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Diving the Carantan

The Carantan has seriously collapsed since her demise in 1943, but she is still a lovely wreck to dive with many interesting features. Plagued by strong currents and low visibility, she can be quite challenging. At 40m length she is quite a small wreck and is easily explored in an hours dive.

Carantan Submarine Hunter Dive Map


The skipper is likely to drop the line near the engine room or prop-shaft, which allows you to do a perfect swim around. She lies on her port side, with the bottom usually around the 29m mark and the top of the wreck at 23m. Swim towards the rear and find the large exposed prop-shaft sitting on its support. The propellers have been salvaged after she sunk. If you drop down from the prop-shaft and follow the wreck away you will find the Y-gun - used to fire the depth charges. Just beyond it are supposedly a number of unexploded depth charges, but I have never seen them.


Swimming away from the Y-gun along the exposed hull section you will see on the bottom the rear AA-gun. A large radiator lies a few metres in front of it. Follow the hull, across a debris field of steel plates, you will come across the front gunning platform - the gun has been salvaged, but platform with the ammunition shaft is still visible. 


Just ahead of that (about 5m) you will come across the front winch - which is well exposed and very visible, observe that the front winch is actually located on its own platform which is connected to the bottom of the hull. Swim up the platform and find the upper support and follow it to the hull. You now can follow the hull back to mid-ship - a large section has completely dropped away. Just beyond the gap you will see the electrical generator and the diesel engine - much larger than a ship of this size actually needed, but the extra power was needed to run all the submarine hunting equipment. From here it is easy to launch your SMB and make yourself to the surface.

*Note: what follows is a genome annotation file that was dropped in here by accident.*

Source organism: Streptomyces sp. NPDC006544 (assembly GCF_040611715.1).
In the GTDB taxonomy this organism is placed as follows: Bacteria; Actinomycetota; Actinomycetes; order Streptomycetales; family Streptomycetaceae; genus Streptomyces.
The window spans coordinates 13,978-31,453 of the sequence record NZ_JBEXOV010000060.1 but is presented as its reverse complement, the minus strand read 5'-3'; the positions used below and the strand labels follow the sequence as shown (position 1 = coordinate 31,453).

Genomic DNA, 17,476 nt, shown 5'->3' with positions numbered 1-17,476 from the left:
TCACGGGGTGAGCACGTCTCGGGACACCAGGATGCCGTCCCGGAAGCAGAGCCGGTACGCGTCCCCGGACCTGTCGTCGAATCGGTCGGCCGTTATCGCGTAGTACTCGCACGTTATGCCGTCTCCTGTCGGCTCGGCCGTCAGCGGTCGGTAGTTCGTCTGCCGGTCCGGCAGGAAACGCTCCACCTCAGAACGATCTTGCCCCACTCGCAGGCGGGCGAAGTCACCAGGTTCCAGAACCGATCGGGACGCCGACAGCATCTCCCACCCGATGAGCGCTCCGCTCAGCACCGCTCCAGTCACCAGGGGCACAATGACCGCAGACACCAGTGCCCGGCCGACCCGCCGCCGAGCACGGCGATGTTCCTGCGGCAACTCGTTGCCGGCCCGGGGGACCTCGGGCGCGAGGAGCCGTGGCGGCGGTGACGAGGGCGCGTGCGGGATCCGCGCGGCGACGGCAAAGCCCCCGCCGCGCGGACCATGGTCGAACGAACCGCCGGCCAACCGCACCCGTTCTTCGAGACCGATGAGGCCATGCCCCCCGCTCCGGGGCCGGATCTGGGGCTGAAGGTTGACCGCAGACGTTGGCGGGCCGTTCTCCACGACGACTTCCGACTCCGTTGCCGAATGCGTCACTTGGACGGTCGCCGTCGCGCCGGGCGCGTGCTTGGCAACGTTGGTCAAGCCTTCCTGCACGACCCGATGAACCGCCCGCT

History

Her history is a bit sketchy, the Carentan (or Carantan) was build in 1940 by Forges & Chantiers De La Mediterranee for the French National Navy. Initially destined to patrol the Mediterranean, she was confiscated by the British Admiralty at the fall of France and was used as an escort and submarine chaser. She was fitted out with a 75mm field gun, a 2-pounder, 2 20mm Swiss Oerlikons cannon (still used today), four machine guns and depth charges.


Her 1,100 horse power engine allowed her to cruise at 16 knots and turn very quickly. In December 1943 she was escorting the submarine HMS Rorqual from Portland to Needles when during south-westerly gales she capsized and sank quickly. Only 6 of the crew could be saved and according to records either 17 or 21 Free French sailors died. 


She is classified as a war grave according to the registered wreck database. Divers have reported seeing bones on her from the sailors who died. Therefore, the site should be respected and not disturbed. In addition, there is a large amount of life ammunition lying around from depth charges, to bullets, shells and grenades. 


 

Key numbers

Dive type: Wreck

Length: 40m

Depth:  23m to 29m

Visibility: 2 to 5 m

Location: 50°34.99'N, 1°56.22'W 

Difficulty: 2 Stars

Dive: 3 Stars

 

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Dive Log

Download a free log book page of this dive

Carantan Log Book